Being a great writer isn’t easy. Nobody, except our ten-year-old selves, ever said it was.
Improving our writing is something a lot of us work on all the time, and it’s something that I think comes in two parts. Two parts that I’ve written about before, and will write about again. Two parts called study and practice, thought and application, reading and writing. The two sides of a two-sided coin (as opposed to those three-sided coins, you know?).
The Tails side of the coin is important. It’s about learning all of the things that would have taken several years to figure out on our own, plus all of the things we might never have figured out at all. It’s insight and tips about the parts of writing we can imagine (plotting, characterization, prose, themes, techniques), as well as the parts we never even knew existed. A few of those tips have even made their way onto this blog. Reading books on writing like The Fire in Fiction and The First Five Pages, reading regular books, for fun or with a fine eye, and being on WordPress all fall on the Tails side of the coin.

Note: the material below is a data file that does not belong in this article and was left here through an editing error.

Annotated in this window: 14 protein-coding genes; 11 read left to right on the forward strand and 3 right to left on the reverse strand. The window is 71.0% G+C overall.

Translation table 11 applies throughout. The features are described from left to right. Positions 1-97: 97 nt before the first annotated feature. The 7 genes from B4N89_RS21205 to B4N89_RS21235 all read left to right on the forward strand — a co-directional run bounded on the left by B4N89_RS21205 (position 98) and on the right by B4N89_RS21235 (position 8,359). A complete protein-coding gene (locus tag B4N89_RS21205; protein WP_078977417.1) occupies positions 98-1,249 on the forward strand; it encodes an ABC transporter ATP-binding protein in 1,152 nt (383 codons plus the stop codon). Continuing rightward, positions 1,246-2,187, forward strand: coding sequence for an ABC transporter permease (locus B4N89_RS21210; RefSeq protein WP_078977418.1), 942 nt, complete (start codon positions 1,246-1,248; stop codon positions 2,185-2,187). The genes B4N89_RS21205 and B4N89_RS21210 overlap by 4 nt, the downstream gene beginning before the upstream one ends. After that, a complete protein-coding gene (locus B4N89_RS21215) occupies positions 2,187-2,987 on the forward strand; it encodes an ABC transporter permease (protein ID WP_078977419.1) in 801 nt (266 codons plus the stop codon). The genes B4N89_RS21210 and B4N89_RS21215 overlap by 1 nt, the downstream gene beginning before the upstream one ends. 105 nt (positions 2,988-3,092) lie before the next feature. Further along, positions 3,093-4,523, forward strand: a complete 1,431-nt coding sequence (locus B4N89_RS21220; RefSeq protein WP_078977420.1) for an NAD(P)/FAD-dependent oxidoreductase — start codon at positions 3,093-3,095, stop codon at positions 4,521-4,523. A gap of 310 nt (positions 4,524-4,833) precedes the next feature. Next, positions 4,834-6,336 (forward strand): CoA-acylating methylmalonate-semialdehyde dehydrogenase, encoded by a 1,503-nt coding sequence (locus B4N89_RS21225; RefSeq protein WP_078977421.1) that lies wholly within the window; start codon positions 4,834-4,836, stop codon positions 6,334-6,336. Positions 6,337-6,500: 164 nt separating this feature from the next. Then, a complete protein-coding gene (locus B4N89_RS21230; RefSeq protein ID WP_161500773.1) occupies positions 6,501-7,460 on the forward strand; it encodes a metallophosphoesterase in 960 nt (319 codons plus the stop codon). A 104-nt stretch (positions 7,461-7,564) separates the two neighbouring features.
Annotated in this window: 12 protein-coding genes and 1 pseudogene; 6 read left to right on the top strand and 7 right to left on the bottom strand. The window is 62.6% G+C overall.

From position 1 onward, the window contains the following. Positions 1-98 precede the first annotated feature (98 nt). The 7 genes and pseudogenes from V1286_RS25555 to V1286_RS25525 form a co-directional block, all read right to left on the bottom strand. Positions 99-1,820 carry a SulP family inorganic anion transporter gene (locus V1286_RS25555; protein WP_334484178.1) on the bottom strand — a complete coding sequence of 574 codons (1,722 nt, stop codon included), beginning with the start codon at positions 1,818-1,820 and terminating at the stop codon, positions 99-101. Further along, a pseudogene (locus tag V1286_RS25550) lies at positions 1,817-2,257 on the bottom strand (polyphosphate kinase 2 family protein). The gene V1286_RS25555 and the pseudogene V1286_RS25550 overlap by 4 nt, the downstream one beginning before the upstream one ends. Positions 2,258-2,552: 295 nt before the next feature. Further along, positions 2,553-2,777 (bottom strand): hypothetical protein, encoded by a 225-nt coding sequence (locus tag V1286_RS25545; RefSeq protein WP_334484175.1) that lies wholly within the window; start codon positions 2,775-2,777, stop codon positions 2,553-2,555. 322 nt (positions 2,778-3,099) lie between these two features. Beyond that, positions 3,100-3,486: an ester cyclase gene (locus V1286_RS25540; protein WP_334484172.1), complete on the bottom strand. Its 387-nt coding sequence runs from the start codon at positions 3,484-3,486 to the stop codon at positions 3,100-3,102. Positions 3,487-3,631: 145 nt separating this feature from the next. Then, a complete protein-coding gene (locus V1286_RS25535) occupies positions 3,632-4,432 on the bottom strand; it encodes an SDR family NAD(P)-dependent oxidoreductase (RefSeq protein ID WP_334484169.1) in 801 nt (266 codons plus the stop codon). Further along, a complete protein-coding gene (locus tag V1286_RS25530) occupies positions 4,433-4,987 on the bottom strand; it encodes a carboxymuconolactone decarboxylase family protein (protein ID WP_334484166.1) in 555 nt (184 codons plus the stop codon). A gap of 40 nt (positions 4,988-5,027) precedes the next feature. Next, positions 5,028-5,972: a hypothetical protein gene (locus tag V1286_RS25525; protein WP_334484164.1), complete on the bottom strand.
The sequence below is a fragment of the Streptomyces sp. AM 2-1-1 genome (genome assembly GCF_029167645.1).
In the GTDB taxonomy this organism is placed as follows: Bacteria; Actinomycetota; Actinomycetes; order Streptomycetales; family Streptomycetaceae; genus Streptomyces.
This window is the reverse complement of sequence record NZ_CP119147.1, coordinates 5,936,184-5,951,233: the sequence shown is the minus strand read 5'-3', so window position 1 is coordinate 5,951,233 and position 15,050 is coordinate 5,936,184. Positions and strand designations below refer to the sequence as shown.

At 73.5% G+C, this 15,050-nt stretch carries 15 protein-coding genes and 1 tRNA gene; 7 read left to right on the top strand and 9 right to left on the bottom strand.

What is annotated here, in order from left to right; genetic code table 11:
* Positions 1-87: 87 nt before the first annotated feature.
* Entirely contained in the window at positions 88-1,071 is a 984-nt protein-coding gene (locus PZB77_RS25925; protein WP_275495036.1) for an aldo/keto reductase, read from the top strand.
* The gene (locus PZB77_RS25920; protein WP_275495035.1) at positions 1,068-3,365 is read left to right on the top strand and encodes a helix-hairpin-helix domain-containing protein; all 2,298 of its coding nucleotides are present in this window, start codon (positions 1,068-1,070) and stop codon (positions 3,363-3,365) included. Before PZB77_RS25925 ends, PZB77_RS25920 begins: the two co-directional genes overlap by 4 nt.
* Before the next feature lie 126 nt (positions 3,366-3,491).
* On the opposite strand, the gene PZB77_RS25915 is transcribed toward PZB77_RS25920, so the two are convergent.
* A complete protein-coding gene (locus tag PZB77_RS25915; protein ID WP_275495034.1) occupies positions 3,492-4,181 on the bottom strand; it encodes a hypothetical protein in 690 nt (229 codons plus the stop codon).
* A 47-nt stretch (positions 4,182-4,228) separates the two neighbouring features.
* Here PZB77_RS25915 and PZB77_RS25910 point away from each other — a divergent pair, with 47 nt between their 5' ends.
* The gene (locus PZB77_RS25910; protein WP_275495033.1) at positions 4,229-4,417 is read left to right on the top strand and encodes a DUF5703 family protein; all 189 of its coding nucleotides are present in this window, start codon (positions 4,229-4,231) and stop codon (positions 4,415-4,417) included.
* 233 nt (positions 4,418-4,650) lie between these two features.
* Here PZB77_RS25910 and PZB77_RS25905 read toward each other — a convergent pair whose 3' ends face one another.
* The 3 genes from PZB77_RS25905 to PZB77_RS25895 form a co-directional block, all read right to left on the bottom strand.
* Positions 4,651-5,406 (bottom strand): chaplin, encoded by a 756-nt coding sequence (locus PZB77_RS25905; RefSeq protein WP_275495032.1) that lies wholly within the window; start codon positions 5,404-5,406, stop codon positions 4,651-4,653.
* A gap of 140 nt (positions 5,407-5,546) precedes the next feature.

But the Heads side needs time too. Today is Thursday, it’s been a long week, and it’s almost the weekend. It’s as good a time as any to close out Chrome or Firefox (or Safari or Internet Explorer for you less browser adept people out there) and sit at a desk or table. Maybe make a cup of coffee and turn on a little music. As good a time as any to do some serious work. To write 1,000 words. Not just any thousand, though. Write a thousand words that you’ve really worked at. Keep in mind three or four things you’ve learned about writing in the past couple of weeks and try to use them. Don’t be clunky or force it, but don’t be mindless either. Write until you’re finished, then sit back and feel accomplished. Going into the weekend with that feeling will make the whole week a success.
Because at some point we all have to stop searching for inspiration and realize that if we put in the work, we’ll get to where we want to go. This is something that’s hard to remember when one success is the accumulation of a thousand days of effort. It’s even harder when you’re right in the middle of your journey and stuck at day 500. But if day 501 doesn’t happen, day 1,000 will never come.